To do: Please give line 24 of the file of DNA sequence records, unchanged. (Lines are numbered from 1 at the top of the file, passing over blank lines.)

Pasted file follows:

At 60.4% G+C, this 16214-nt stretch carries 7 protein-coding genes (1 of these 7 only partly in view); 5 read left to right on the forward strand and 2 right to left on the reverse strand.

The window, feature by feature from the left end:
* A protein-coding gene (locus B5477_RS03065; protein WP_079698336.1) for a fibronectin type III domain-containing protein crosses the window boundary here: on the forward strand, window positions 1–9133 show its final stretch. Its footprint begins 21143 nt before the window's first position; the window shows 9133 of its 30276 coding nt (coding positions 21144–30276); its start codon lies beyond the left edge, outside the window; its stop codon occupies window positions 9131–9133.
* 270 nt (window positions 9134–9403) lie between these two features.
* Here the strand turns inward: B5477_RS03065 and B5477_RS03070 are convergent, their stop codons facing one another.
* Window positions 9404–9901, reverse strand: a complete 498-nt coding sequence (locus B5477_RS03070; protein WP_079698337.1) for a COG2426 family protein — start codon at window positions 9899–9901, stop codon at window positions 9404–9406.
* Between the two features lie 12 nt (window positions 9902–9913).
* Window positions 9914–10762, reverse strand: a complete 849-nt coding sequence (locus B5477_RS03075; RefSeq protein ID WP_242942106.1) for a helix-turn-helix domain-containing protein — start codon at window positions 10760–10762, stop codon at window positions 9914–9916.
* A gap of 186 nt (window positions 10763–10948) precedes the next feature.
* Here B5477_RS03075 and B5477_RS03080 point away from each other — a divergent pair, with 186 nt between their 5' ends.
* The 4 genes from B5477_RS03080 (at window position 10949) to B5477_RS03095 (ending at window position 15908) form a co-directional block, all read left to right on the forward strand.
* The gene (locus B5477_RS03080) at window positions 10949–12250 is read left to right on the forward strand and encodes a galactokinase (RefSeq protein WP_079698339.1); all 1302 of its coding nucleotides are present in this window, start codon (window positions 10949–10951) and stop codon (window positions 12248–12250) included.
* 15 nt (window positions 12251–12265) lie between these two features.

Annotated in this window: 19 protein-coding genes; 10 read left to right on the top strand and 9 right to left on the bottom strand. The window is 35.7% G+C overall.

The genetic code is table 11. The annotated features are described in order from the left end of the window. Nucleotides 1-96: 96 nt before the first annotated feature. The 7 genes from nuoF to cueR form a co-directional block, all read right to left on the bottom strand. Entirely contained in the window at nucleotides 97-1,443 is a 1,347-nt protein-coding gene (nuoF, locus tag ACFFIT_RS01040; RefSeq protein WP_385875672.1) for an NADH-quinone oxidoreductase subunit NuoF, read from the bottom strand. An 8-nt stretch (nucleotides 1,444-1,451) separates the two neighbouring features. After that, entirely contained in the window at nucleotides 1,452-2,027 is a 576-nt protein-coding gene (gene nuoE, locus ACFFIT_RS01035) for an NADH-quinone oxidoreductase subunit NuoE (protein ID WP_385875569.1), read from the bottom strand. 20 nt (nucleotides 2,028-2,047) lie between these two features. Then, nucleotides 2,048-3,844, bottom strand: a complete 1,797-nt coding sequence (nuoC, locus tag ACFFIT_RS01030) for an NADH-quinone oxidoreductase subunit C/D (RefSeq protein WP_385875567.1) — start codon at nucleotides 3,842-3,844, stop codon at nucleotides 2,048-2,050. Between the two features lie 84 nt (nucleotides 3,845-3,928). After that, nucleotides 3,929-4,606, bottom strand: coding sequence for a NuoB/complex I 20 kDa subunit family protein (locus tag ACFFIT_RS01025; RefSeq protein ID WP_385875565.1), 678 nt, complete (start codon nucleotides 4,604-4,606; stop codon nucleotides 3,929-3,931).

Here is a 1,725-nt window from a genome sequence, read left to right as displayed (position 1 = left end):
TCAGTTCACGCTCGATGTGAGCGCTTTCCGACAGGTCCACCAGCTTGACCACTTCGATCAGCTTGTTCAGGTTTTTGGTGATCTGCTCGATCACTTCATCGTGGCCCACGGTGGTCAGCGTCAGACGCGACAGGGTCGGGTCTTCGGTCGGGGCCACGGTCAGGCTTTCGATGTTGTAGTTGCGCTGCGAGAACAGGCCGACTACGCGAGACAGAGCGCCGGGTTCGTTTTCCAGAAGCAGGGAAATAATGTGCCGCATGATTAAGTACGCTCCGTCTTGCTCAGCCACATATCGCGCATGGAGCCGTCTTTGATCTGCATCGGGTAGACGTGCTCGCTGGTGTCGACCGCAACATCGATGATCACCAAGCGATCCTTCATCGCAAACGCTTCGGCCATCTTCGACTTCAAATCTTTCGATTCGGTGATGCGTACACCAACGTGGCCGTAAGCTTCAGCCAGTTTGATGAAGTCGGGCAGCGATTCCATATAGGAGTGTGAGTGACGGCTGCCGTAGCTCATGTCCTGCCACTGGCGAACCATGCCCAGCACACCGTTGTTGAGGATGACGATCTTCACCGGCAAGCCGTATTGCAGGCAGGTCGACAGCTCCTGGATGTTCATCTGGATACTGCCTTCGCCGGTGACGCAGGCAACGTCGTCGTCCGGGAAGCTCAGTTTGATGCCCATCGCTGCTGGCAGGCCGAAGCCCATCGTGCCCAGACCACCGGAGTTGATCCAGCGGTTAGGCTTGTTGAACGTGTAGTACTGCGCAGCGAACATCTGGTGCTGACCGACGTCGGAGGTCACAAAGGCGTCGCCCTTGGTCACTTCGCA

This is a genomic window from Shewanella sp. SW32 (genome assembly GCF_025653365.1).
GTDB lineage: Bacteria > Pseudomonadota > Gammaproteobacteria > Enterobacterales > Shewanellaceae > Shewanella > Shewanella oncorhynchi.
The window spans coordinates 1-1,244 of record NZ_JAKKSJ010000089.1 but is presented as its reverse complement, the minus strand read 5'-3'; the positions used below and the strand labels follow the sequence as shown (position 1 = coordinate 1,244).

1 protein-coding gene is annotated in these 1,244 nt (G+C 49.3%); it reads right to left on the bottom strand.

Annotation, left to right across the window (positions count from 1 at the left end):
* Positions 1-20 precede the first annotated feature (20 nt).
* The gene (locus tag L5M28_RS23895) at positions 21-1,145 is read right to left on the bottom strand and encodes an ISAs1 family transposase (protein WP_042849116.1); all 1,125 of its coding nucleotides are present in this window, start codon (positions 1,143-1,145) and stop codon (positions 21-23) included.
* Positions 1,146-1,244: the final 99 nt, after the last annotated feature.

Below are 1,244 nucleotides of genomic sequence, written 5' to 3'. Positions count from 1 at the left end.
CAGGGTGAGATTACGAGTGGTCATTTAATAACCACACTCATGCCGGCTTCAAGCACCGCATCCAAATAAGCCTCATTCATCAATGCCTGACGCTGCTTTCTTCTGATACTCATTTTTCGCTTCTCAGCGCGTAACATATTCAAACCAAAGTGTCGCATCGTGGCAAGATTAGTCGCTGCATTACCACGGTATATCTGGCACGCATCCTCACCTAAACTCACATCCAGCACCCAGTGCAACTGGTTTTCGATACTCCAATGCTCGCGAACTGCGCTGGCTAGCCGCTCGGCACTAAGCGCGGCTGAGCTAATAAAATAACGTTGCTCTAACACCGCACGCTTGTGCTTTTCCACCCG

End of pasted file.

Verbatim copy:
* The gene (locus tag L5M28_RS23895) at positions 21-1,145 is read right to left on the bottom strand and encodes an ISAs1 family transposase (protein WP_042849116.1); all 1,125 of its coding nucleotides are present in this window, start codon (positions 1,143-1,145) and stop codon (positions 21-23) included.